Background: Preserving kidney function and prevention of cardiovascular disease can only be achieved if patients are supported in self-managing their disease aimed at developing coping strategies.
Objectives: In MASTERPLAN, a clinical trial from 2005 -2010, patients with chronic kidney disease were randomised to receive nurse practitioner (NP) support or physician care alone. We evaluated the role of NP and patients in achieving lifestyle treatment goals. However the evaluation of lifestyle interventions resulted in disappointing findings.
Design: We conducted a mixed method study to explain the previous quantitative results in order to achieve a more complete description of the practice of reaching lifestyle goals
Participants: Ten NPs in nine participating hospitals of the MASTERPLAN study were interviewed and identified a hierarchy on what treatment goals received the most attention during MASTERPLAN, at baseline and after four years.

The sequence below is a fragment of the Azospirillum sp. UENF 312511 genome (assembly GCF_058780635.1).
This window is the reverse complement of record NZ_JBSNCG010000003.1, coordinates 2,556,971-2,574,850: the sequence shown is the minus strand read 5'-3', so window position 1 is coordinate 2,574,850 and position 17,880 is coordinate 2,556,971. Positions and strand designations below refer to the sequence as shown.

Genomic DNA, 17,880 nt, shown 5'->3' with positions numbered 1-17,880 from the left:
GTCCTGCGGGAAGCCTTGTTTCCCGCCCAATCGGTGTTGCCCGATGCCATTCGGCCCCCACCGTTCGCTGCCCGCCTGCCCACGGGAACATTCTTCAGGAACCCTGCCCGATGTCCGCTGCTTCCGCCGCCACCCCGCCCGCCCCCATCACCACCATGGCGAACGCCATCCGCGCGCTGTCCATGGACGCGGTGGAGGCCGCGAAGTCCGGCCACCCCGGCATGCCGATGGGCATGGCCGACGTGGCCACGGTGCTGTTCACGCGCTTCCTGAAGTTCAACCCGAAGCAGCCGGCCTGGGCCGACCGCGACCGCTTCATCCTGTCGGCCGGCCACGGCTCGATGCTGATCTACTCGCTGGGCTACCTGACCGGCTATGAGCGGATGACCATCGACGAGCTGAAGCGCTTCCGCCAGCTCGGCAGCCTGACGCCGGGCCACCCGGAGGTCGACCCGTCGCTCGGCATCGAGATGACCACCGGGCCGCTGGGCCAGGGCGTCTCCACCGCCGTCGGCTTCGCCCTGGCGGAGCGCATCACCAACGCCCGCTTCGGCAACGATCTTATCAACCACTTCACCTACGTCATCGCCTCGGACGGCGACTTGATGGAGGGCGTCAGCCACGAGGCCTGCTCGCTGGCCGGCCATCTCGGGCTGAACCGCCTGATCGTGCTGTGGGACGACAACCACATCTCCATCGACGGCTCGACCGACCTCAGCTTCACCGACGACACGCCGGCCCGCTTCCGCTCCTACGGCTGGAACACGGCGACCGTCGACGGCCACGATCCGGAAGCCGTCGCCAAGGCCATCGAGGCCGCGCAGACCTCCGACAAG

Results: A shift of attention in study goals occured for various reasons e.g. progression of disease, too many goals, non-motivated patients, changed relationship between NP and patient. Different strategies were used to influence lifestyle change with varying degrees of success.
Conclusion: Lifestyle change is difficult to maintain during five years follow up. Besides a shift of attention in study goals, the relationship with the patient also changed over time.

Cardiovascular, Chronic kidney disease, Patient involvement, Self-management/self-care, Treatment outcomes
dx.doi.org/10.1111/jorc.12128, hdl.handle.net/1765/91141
Journal of Renal Care

Wierdsma, J.M, Vervoort, S.C.J.M, van Zuilen, A.D, Berkhout, N.C, & Gundlach, P.J. (2016). Evaluation Of The Role Of Nurse Practitioners In MASTERPLAN. Journal of Renal Care, 42(1), 23–33. doi:10.1111/jorc.12128